Tuesday, 16 October 2012

We all need Obama to step up to this presidential legacy

For my introduction to politics, few experiences can have been as seminal, in my delicate formative years, than seeing posters proclaiming the president of the United States a traitor to his nation.
Shocking sight for an impressionable 10-year old

Since he was assassinated the following day and, even at 10 years of age, I had grasped the fact that an only recently abolished tradition made the sentence for treason death, I could hardly fail to associate the poster with the execution. My parents were horrified but, even without their example, I think I would have been just as shocked myself.

Why am I talking about this now? Partly because we are in the middle of the fiftieth anniversary of the Cuban missile crisis, when that President, John Kennedy, stared done Kruschev and drove him to withdraw Soviet missiles from the island. He did that without firing a single shot or mobilising a single soldier.

It was one of the accusations on the poster: ‘Missile removal - Cuba’ appear among the examples of the ‘innumerable issues’ on which JFK had been wrong (or rather, WRONG). Funnily enough, most of us who lived through the crisis rather thought he’d got it right, and were grateful that he’d found a way out without precipitating a third world war.

Which brings me to the other reason why I’m talking about this now. Last Thursday Joe Biden and Paul Ryan met in the Vice Presidential debate for the 2012 US election. Among other things, Ryan criticised the Obama administration for having ‘called Bashar Assad a reformer when he was turning his Russian-provided guns on his own people’. It’s not strictly true: Hillary Clinton said that people had regarded Assad as possibly a reformer, but that was rather a long time before he’d turned his guns on his people.

However, it isn’t Ryan’s mendacity that interests me here. It’s the implicit accusation that the Obama team is soft on Syria. He wants to get harder? He doesn’t feel that we’ve had about as many entanglements in the Middle East as we need? He thinks the other ones have worked out just dandy for us?

Perhaps he feels it’s time to be more supportive of the friends of the US and tougher on its enemies. That was a concern of the authors of that poster all those years ago: ‘He is betraying our friends (Cuba, Katanga, Portugal) and befriending our enemies (Russia, Yugoslavia, Poland).’

In particular, Ryan’s not keen on working through the United Nations or, as he put it on Thursday, ‘outsourcing our foreign policy to the UN.’ This reprises a theme he announced in August, when he pointed out that the ‘Obama foreign policy is to subjugate ourselves to the United Nations, which gives Russia and China a veto power at the Security Council’.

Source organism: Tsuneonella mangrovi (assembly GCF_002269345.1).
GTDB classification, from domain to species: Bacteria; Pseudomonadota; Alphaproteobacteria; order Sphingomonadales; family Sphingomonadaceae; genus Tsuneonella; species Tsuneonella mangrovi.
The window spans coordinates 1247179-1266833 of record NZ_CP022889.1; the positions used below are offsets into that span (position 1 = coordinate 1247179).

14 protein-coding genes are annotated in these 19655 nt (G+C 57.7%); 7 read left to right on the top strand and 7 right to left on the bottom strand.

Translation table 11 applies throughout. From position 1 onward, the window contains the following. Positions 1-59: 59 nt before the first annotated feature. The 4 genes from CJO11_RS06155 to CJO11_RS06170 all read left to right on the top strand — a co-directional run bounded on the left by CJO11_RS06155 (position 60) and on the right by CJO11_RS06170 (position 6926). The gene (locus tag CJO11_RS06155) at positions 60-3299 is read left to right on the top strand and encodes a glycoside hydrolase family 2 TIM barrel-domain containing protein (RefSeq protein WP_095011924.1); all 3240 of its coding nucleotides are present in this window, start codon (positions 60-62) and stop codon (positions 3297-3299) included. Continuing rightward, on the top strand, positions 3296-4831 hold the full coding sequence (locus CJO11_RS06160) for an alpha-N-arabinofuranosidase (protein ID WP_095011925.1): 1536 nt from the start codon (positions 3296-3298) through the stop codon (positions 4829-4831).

Curiously, the authors of the JFK poster wrote ‘he is turning the sovereignty of the U.S. over to the communist controlled United Nations.’ It’s less fashionable than then to accuse people of communism, but in other respects the idea is the same.

All this is causing bells to jangle in my mind. Perhaps Ryan is a less extreme version of the men behind the ‘Treason’ poster, but his thinking’s very much the same. And I remember that Kennedy had the strength to stand by his position but also the strength to resist the siren calls of the hawks.

Just imagine if he hadn’t. The world might have seen the outbreak of a most disastrous war. And for what? Just over a quarter of a century later, the Soviet world collapsed anyway when the Berlin wall came down.

And look what happened when he didn’t resist hard enough: the US found itself embroiled in a long, bitter and bloody war in Vietnam which delivered his country its first defeat.

Today, in a world not much less dangerous than in 1962, I want more of the Kennedy who knew how to resist calls for military action over Cuba, less of the one who took the US deeper into the fighting in Indochina. And certainly nothing at all of the men who denounced him.

This evening Obama faces Romney for his second debate. Ryan has shown that his ticket belongs to the tainted tradition that in its time produced the ‘Treason’ poster. Obama has on more than one occasion shown the guts of a latter-day Kennedy.

I watched Obama in 2008 and he was inspirational. In his campaigning, he was already a worthy successor of JFK. But what happened at the last debate with Romney? Why didn’t Obama wipe the floor with him like Kennedy did with Nixon?

The Obama of 2008 didn’t show up then. He’d better be there tonight. Because I’ve known since I was ten that letting the other lot get anywhere near the levers of power is a recipe for catastrophe. For the US, of course; but for all the rest of us too.


Anonymous said...

311I don't know about Kennedy resisting calls for action in Cuba. Remember the Bay of Pigs.


I am on my sixth- 7-8-9 attempt. I think the system thinks I AM a robot

David Beeson said...

Yes, the Bay of Pigs was a disaster. But the missile crisis came later and a lot Kennedy's opponents wanted him to use it as a pretext to launch a full-scale invasion - not US-backed emigrés but real US military action. I think it's to his credit that he refused, and I think that may have been in part because of his Bay of Pigs experience.